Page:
Iraqi, Iranian, and Syrian women and girls, as well as LGBTI persons in the IKR, are particularly vulnerable to sex trafficking. According to IKR press reports, the collapse of Iran’s currency and economic slowdown spurred an influx of more than 2,000 young Iranian women and girls into the IKR in 2018, many of whom were victims of sex trafficking in cafes, hotels, and massage centers. According to KRG law enforcement in 2018, IKR-based taxi drivers allegedly facilitate the transportation of these women and girls from Iran to the IKR under the cover of tourism. Numerous media reports in 2018 claim that girls as young as 11 years old are observed in night clubs and casinos in Baghdad as waitresses, dancers, and in prostitution; some militia groups, including AAH, reportedly provided security at these establishments and relied on them for income. In 2018, an NGO reported a new trend in the IKR in which male sex traffickers use the threat of publicizing compromising photos of women to sexually exploit or force them into prostitution. NGOs in 2016 reported cases in which criminal networks exploited girls who have run away from their families out of fear of honor killings in child sex trafficking. The media reported in 2018 that trafficking gangs increasingly used social media sites, particularly Facebook, to buy and sell women and girls for sex and labor exploitation. Reports from 2014-2017 suggested some Iraqi law enforcement officials have allegedly frequented brothels known for sex trafficking or accepted bribes to allow sex trafficking. Foreign media reports from 2018 suggest a growing trend of the child sex trafficking of Iraqi girls, aged 11-16, in Syria, Jordan, Saudi Arabia, Lebanon, and the UAE. Trafficking networks also reportedly sell Iraqi children in neighboring countries and Europe for commercial sexual exploitation.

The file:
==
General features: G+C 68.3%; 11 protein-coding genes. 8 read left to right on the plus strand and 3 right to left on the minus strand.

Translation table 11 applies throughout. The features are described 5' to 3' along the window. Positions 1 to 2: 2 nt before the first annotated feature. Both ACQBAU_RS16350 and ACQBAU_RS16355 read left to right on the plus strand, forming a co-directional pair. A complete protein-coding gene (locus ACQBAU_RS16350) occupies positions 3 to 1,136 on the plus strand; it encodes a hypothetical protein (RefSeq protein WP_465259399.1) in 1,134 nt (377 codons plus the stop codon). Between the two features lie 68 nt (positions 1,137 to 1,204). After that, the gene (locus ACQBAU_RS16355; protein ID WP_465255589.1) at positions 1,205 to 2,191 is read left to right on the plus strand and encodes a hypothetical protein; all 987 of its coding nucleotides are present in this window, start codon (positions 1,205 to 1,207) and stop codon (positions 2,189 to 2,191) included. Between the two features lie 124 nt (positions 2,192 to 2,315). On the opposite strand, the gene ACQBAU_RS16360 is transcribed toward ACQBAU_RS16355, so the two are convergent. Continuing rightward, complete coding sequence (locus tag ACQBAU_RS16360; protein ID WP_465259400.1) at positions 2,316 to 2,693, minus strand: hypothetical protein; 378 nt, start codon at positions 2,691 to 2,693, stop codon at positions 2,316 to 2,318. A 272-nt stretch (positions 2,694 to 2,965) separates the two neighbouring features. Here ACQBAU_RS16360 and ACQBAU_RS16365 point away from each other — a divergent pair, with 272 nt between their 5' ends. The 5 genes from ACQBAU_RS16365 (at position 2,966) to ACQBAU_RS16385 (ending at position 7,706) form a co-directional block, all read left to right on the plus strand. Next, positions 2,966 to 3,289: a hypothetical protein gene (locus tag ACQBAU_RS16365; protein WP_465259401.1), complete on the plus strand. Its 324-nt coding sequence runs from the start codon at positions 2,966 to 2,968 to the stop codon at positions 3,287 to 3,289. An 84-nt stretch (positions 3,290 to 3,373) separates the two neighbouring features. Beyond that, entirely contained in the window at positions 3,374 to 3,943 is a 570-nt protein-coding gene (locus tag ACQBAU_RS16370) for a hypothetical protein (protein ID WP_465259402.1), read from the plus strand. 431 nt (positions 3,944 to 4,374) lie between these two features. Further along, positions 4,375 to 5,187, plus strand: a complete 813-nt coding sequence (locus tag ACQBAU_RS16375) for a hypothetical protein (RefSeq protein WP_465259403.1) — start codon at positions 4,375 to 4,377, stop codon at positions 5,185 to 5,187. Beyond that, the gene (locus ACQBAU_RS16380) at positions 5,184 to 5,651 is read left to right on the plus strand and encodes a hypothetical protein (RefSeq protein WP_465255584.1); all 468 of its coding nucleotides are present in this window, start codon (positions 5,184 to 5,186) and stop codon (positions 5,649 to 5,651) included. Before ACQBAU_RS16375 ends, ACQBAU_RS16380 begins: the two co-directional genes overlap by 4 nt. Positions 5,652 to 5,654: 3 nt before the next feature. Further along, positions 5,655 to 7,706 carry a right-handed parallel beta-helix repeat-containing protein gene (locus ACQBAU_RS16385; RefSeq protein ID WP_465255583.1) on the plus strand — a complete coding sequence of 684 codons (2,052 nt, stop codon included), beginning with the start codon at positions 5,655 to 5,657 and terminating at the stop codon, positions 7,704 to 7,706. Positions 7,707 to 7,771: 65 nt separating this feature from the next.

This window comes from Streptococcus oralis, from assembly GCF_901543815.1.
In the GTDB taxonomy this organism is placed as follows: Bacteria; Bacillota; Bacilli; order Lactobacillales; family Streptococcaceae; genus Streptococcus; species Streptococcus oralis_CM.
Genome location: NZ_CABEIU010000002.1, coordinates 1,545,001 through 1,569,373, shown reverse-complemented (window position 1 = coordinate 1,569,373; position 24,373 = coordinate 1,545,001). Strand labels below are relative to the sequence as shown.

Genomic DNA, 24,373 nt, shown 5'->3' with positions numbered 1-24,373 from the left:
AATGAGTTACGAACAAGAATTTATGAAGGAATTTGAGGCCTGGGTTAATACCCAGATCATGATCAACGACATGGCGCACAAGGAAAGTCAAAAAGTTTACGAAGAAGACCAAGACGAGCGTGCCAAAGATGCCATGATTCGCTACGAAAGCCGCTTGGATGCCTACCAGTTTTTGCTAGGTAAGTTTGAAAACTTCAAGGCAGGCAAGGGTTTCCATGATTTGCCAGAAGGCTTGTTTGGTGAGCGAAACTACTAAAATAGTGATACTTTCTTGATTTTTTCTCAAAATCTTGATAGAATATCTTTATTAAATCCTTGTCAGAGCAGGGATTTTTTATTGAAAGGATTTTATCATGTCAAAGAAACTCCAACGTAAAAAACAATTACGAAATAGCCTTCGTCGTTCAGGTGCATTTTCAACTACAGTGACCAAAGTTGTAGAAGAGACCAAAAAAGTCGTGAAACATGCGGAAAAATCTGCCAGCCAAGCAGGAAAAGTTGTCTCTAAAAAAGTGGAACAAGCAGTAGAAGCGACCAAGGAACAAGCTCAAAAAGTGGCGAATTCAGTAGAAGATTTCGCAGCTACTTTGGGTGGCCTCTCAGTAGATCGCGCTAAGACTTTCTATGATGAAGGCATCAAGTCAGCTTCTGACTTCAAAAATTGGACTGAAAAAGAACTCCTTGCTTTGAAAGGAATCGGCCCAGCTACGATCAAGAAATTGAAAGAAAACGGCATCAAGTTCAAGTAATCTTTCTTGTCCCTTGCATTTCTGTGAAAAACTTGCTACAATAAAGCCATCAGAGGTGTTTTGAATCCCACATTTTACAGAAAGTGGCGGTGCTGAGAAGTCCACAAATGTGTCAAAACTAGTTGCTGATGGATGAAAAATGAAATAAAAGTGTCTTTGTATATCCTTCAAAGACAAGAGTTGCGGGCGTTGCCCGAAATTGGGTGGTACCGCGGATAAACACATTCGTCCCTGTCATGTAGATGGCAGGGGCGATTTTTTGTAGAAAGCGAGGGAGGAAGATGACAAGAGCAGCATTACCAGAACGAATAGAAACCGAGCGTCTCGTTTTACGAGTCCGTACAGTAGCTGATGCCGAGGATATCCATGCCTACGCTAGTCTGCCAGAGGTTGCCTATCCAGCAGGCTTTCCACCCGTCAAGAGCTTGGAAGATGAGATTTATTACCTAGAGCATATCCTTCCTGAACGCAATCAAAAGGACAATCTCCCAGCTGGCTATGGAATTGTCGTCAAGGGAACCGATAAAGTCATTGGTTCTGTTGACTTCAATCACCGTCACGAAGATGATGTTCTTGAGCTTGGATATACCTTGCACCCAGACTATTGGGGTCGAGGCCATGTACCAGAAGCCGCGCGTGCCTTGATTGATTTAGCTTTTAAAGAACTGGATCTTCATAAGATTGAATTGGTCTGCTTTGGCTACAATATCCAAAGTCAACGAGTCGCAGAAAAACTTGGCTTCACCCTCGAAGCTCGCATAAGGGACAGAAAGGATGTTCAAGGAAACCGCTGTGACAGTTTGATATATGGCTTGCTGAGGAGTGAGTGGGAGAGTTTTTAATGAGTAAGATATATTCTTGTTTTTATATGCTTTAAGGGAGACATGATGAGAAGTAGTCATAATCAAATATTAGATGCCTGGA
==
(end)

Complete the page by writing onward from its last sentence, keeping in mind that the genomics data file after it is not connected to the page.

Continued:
Traditional practices, including child forced and “temporary” marriages and fasliya—the exchange of family members to settle tribal disputes—also place women and girls at increased risk of trafficking within the country. For example, in October 2016, the media reported a girl from the Nada tribe in Maysan Province was forced to marry a man of another tribe as a resolution for the killing of a man by someone in the Nada tribe. Child protection organizations reported in 2016 incidents of child marriage—which could increase a child’s vulnerability to exploitation—increased among IDPs and Syrian refugees in the IKR, as heads of households sought ways to generate income and reduce the family’s economic burden. As reported in previous years, traffickers forced Syrian girls from refugee camps in the IKR into early or “temporary marriages” with Iraqi or other refugee men; some KRG authorities allegedly ignored, or may have accepted bribes to ignore, such cases, including those in which girls are sold multiple times.